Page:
1. In the revised version, the table in section II, where we introduce the effectiveness factor (EF), is now labeled A and has a legend. The three tables in section III were reduced to two tables (B and C), and now appear with their corresponding legends. These tables are important to justify our discussion on the different testing strategies adopted by Italy, Germany, the United States, and Brazil, and show how the effective testing strategy of the German authorities made a great difference compared to Italy.
  2. In the revised version of the manuscript, we, following the suggestions of the reviewer, added in some sentences on interpretation in the Abstract section: “The massive testing strategy adopted, in the early stage of the disease, by German authorities made a great difference with respect to other countries, in particular with respect to Italy, where an effective testing strategy was adopted too late. This explains why, despite a strictly indiscriminate lockdown, the mortality rate was one of the highest in the world.”The Introduction section of the revised version now begins with: “In this paper, by analyzing in detail the testing strategies of the German and Italian authorities, in the early stage of the COVID-19 disease, and fitting the pandemic curves by skew-normal distributions (this allows us to compare the outbreak spread in different European and American countries by mathematical parameters), we show how massive testing strategies are more effective than strictly containment measures (full lockdowns) adopted by some countries.”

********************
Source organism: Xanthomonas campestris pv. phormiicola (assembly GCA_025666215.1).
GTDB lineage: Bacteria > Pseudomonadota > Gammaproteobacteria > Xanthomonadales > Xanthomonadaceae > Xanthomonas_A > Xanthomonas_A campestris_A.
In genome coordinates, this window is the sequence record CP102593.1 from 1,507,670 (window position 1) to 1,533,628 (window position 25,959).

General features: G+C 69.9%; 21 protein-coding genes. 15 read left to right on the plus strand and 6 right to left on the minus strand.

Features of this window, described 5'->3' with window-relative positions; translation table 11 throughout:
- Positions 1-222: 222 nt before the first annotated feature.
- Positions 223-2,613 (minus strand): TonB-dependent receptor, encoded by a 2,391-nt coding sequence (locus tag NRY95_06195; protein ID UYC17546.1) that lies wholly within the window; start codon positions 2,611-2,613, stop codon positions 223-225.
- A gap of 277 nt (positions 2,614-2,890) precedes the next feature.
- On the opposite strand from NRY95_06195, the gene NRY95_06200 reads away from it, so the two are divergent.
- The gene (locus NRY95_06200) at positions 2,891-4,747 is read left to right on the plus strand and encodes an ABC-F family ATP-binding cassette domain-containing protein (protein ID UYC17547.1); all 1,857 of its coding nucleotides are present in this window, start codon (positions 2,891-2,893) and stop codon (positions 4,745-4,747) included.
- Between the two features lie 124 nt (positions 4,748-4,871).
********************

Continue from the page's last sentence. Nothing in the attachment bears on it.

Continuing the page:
3. Following the suggestions of the reviewer, in section III, we shortened our mathematical discussion.

Conflicts of Interest

None declared.

  1. De Leo S. Impact of COVID-19 Testing Strategies and Lockdowns on Disease Management Across Europe, South America, and the United States: Analysis Using Skew-Normal Distributions. JMIRx Med 2021 Apr;2(2):e21269 [FREE Full text] [CrossRef]
  2. Maia G. Peer Review of "Impact of COVID-19 Testing Strategies and Lockdowns on Disease Management Across Europe, South America, and the United States: Analysis Using Skew-Normal Distributions". JMIRx Med 2021 Apr;2(2):e28681 [FREE Full text] [CrossRef]
  3. Anonymous Reviewer. Peer Review of "Impact of COVID-19 Testing Strategies and Lockdowns on Disease Management Across Europe, South America, and the United States: Analysis Using Skew-Normal Distributions". JMIRx Med 2021 Apr;2(2):e28743 [FREE Full text] [CrossRef]

Edited by E Meinert; This is a non–peer-reviewed article. submitted 17.03.21; accepted 17.03.21; published 21.04.21

Copyright

©Stefano De Leo. Originally published in JMIRx Med (https://xmed.jmir.org), 21.04.2021.

This is an open-access article distributed under the terms of the Creative Commons Attribution License (https://creativecommons.org/licenses/by/4.0/), which permits unrestricted use, distribution, and reproduction in any medium, provided the original work, first published in the JMIRx Med, is properly cited. The complete bibliographic information, a link to the original publication on https://med.jmirx.org/, as well as this copyright and license information must be included.